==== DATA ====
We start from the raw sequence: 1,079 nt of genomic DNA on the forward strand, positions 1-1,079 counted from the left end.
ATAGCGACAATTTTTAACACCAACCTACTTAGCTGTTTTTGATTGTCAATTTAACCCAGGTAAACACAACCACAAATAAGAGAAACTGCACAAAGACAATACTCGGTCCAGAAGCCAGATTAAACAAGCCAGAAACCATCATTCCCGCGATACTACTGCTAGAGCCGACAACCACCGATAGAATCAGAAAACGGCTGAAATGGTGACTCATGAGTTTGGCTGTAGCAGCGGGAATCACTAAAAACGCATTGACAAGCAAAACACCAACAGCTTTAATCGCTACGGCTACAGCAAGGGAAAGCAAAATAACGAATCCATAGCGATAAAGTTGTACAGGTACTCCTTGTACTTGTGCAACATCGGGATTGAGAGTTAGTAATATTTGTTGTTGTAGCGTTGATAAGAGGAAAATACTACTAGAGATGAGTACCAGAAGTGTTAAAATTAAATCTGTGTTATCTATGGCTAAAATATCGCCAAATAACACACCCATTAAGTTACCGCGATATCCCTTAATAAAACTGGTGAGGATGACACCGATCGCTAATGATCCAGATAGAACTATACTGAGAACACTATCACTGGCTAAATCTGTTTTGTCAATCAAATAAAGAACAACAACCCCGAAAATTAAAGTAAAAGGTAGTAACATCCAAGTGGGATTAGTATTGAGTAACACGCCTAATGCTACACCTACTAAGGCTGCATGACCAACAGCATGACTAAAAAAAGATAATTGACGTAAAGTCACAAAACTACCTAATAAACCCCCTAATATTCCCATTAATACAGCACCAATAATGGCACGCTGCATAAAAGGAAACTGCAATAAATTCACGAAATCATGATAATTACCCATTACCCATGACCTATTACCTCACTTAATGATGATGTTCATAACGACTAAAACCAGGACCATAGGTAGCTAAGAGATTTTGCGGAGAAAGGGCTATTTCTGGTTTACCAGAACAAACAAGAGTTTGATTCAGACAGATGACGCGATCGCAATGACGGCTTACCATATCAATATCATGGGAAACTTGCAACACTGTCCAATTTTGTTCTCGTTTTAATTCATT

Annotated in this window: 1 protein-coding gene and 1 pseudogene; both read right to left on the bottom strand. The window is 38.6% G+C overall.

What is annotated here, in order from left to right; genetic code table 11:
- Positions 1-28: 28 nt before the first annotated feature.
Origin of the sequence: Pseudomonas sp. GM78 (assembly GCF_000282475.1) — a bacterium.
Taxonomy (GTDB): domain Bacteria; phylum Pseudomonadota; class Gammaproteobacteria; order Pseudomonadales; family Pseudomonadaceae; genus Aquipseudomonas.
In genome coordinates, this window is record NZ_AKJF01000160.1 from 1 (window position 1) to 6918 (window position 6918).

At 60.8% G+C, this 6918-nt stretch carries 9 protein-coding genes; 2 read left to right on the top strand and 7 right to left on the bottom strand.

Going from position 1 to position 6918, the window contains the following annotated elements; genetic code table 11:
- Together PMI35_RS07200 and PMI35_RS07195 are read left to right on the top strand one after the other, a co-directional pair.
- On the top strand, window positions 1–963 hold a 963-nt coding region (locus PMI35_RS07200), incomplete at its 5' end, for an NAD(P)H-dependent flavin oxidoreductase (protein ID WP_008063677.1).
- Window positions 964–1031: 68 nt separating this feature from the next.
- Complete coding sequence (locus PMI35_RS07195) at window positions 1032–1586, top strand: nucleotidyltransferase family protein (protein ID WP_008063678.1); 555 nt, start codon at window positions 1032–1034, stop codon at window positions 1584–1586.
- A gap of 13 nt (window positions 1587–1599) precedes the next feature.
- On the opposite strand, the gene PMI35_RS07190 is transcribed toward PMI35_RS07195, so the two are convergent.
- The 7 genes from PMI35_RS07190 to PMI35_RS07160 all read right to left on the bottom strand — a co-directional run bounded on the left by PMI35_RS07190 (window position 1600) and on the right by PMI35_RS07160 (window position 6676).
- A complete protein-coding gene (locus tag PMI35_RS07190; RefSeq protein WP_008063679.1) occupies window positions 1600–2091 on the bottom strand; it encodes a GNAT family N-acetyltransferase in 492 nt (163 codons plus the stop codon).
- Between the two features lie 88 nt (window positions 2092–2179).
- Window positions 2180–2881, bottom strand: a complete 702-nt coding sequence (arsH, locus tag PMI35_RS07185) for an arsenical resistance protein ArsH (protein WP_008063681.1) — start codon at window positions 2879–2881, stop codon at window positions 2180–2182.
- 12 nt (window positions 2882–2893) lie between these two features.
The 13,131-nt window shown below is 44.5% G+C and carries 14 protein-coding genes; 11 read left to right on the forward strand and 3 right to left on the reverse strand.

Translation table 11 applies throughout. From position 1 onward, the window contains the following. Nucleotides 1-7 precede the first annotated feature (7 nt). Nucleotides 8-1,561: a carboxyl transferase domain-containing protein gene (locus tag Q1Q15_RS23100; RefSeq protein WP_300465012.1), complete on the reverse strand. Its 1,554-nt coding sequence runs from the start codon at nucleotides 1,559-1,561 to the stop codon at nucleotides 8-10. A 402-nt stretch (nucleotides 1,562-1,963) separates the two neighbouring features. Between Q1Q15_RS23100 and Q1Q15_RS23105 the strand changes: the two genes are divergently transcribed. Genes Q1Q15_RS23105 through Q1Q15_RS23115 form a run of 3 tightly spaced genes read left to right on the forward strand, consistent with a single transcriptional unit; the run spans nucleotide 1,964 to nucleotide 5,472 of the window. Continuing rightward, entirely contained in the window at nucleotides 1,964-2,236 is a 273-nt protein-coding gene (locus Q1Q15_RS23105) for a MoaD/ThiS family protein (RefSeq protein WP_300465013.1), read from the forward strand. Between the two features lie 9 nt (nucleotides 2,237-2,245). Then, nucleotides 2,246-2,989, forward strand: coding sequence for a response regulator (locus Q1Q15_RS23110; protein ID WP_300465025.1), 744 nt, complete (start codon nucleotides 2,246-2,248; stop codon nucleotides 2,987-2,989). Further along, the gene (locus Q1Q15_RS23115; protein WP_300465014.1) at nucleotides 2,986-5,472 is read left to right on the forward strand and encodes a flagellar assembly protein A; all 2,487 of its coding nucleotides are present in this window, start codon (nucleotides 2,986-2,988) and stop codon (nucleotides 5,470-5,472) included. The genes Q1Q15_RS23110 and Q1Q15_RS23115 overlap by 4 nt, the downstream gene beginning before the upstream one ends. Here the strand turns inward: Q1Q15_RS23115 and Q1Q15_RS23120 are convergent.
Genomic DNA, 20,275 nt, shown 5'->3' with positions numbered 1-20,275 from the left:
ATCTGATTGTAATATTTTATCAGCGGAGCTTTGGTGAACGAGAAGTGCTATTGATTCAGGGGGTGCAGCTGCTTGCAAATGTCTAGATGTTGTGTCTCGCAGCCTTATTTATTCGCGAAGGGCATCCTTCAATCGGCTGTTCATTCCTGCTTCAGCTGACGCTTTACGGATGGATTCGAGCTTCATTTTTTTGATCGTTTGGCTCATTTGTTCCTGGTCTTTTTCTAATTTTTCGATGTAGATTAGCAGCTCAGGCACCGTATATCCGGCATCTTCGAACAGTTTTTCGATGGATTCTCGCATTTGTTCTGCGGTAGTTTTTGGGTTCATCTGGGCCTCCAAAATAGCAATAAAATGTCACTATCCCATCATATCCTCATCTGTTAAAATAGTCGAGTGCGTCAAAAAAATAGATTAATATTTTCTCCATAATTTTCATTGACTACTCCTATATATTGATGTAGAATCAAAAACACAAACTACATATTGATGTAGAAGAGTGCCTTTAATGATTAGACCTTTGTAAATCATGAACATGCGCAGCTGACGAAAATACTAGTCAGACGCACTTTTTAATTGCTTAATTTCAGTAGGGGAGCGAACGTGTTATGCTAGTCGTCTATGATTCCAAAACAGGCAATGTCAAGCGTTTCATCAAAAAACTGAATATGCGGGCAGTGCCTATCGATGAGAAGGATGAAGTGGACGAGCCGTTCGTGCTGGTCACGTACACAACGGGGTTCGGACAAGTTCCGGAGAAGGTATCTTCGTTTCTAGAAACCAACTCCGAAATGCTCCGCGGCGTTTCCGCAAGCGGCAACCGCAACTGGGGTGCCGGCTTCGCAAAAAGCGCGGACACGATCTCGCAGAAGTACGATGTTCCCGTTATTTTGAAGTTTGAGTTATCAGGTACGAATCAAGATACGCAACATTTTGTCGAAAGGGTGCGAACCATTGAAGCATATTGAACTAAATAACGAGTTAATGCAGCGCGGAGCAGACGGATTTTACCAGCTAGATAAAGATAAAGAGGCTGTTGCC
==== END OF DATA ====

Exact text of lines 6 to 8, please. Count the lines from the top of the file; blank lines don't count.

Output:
Origin of the sequence: Pseudomonas sp. GM78 (assembly GCF_000282475.1) — a bacterium.
Taxonomy (GTDB): domain Bacteria; phylum Pseudomonadota; class Gammaproteobacteria; order Pseudomonadales; family Pseudomonadaceae; genus Aquipseudomonas.
In genome coordinates, this window is record NZ_AKJF01000160.1 from 1 (window position 1) to 6918 (window position 6918).